A Dutch brewery’s World Cup publicity stunt has created controversy. But “ambush marketing” seems to work, much to the dismay of its detractors.
“36 women dressed as Danish fans entered the stadium, and then stripped off during the first half to reveal orange mini-dresses. So they looked like Dutch fans after that. They attracted so much attention that a FIFA official came to speak to them, and accused them of ambush marketing, for advertising a beer company that hadn’t paid for the right to be official FIFA World Cup sponsors.”
FIFA orders the arrest of three dozen women — who’s only crime it seems — was wearing the same colored dress, and catching the eyes of other fans. But FIFA says, a Dutch beer company paid the women to create a spectacle. And it’s not the first time.
We’re analyzing coverage of what’s being called — ambush marketing — from CNN, MarketingWeek, ITN, and The BBC.
First to the stunt. CNN reports, the beer company, Bavaria, is considered to be a rival to Budweiser — which actually paid for the rights to be an official sponsor. Bavaria paid to fly the 36 women to the game: “(Reporter) Can you understand why FIFA are protective about their sponsors. (Women) Of course yeah. We understand. There’s no brand on the dress. It’s an orange dress. I show you. There’s no brand, there’s no Bavaria on it. (Reporter) There’s a little label. So, that’s the only clue that you’re from a rival brewery company.”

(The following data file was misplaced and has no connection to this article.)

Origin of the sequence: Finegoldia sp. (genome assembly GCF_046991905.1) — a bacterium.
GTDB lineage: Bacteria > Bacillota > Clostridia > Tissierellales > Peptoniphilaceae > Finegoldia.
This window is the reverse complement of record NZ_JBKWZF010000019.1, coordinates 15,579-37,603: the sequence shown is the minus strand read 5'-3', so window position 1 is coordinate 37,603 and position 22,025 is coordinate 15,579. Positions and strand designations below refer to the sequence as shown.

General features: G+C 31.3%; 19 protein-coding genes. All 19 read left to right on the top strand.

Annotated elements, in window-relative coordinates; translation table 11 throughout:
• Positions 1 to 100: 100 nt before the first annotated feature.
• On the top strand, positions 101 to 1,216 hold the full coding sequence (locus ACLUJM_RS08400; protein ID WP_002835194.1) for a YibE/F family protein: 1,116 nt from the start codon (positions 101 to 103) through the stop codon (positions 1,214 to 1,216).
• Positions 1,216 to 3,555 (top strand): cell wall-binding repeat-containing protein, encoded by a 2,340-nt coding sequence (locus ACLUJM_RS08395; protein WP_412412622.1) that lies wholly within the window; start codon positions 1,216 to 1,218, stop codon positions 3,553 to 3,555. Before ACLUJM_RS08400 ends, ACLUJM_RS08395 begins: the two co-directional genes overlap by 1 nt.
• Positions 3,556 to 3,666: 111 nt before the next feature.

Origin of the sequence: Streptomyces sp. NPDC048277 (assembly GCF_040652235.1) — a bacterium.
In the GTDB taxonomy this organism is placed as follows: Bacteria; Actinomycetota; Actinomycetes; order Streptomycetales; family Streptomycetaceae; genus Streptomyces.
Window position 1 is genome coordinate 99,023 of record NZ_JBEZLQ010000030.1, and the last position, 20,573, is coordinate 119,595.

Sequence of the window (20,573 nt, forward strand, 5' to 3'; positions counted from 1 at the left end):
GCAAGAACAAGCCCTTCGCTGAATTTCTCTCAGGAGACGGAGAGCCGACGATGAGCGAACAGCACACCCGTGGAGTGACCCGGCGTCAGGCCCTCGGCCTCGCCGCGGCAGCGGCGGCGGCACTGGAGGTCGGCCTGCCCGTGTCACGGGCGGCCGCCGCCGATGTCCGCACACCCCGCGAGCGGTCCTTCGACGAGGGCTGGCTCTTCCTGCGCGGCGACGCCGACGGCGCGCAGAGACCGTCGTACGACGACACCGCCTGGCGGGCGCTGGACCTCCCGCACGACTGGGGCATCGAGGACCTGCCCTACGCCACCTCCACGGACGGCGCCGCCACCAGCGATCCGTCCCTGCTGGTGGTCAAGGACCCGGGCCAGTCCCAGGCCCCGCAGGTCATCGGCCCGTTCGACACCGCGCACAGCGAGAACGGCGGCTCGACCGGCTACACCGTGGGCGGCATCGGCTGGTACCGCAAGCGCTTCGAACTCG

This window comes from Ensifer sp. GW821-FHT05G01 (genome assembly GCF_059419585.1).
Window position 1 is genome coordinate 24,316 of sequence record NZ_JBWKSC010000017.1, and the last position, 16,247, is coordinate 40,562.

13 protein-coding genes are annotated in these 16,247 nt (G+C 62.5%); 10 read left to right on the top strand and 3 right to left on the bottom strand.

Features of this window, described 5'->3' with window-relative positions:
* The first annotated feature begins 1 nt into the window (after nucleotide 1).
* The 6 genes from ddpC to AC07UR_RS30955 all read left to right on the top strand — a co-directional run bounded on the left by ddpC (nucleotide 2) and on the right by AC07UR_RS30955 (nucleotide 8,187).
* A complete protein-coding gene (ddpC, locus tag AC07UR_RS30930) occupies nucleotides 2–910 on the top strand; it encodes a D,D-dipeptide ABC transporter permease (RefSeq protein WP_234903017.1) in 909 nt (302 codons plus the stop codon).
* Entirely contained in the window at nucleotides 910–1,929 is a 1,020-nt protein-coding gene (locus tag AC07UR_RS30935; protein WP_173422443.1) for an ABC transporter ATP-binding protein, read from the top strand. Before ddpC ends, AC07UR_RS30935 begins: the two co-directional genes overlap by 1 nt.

Little tag or big — MarketingWeek says, Bavaria has done this before — for one simple reason: It works: “…over 1,000 Dutch fans wearing branded pants were denied entry to a Holland game during the 2006 World Cup in Germany. The beer brand seems to have benefited from the publicity stunt…after the game and was the fifth most visited beer website in the UK on Tuesday.”
Because of that prior activity, Bavaria was on FIFA’s radar. On The Telegraph, a FIFA official says, this isn’t about what you wear to the games — so, don’t play us for a fool: “There’s absolutely no issue with you going to the stadium wearing a shirt, or whatever, with a brand, or a competitive brand to a partner here. There’s absolutely no issue whatsoever. What is an issue, is when there is a clear reasoning behind, or action behind, which is an ambush marketing actitivity. That’s all.”
All 36 women were arrested, but two have been held by South African police for a prolonged period of time. Dutch Foreign Minister Maxime Verhagen (Vare-hagen) tells the BBC, the criminal charges were “disproportionate” to the crime.
“It is outrageous that the two women have a jail term hanging over their heads … If South Africa or Fifa wants to take a company to task for an illegal marketing action, they should start judicial procedures against the company…”
So, what do you think? Is FIFA going overboard here to protect its sponsors? Or, is the crackdown legitimate?
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